Jump to ContentJump to Main Navigation
A History of Ambiguity$
Users without a subscription are not able to see the full content.

Anthony Ossa-Richardson

Print publication date: 2019

Print ISBN-13: 9780691167954

Published to Princeton Scholarship Online: January 2020

DOI: 10.23943/princeton/9780691167954.001.0001

Show Summary Details
Page of

PRINTED FROM PRINCETON SCHOLARSHIP ONLINE (www.princeton.universitypressscholarship.com). (c) Copyright Princeton University Press, 2022. All Rights Reserved. An individual user may print out a PDF of a single chapter of a monograph in PRSO for personal use.date: 29 June 2022

Adloyada

Adloyada

Chapter:
(p.306) Chapter Eight. Adloyada
Source:
A History of Ambiguity
Author(s):

Anthony Ossa-Richardson

Publisher:
Princeton University Press
DOI:10.23943/princeton/9780691167954.003.0008

This chapter explores an older, mystical attitude to interpretation in the work of Johann Georg Hamann, whose writings, whatever their philosophical value, had a seismic impact on the Romantic thinkers of the next generation. It might be thought that Hamann earned his place in a history of ambiguity by his prose style. This is partly the case: few styles are so equivocal, and few have had so little precedent and so many imitators. However, the chapter argues that Hamann's prose style was really a style of reading Scripture, one that looked to the past, embracing both ambiguity and what would later be theorised as irony. Indeed, imitation is a key component of his register throughout his works, as he himself acknowledged—the ambiguous persona a hallmark of his satirical office. Another component is fragmentation, both on a prosodic level and on a semantic level. The fragmentation is also a function of the many literary and scholarly references spliced together in his work. Hamann called his ‘Aesthetica’ a ‘rhapsody in cabbalistical prose’, a rhapsody in the sense of a patchwork of ideas, quotations ripped out of context and repurposed.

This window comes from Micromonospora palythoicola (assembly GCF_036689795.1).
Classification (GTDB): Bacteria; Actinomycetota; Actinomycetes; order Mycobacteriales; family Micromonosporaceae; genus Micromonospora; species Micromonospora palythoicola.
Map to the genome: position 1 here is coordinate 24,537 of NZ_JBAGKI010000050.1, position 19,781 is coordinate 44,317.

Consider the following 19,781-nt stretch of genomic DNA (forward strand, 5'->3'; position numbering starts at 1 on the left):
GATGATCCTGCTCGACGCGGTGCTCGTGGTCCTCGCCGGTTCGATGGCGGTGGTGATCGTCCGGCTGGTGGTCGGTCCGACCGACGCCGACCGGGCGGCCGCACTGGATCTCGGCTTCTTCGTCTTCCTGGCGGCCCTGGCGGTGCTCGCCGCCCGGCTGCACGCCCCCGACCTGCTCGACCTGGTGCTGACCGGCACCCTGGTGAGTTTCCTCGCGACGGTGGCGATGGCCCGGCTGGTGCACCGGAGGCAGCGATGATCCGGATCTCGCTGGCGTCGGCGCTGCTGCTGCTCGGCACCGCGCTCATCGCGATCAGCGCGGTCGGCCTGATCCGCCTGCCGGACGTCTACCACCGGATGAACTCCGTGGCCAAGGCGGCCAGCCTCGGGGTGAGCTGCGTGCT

Keywords:   Johann Georg Hamann, Romantic thinkers, ambiguity, prose style, Scripture, irony, imitation, fragmentation

Princeton Scholarship Online requires a subscription or purchase to access the full text of books within the service. Public users can however freely search the site and view the abstracts and keywords for each book and chapter.

Please, subscribe or login to access full text content.

If you think you should have access to this title, please contact your librarian.

To troubleshoot, please check our FAQs , and if you can't find the answer there, please contact us.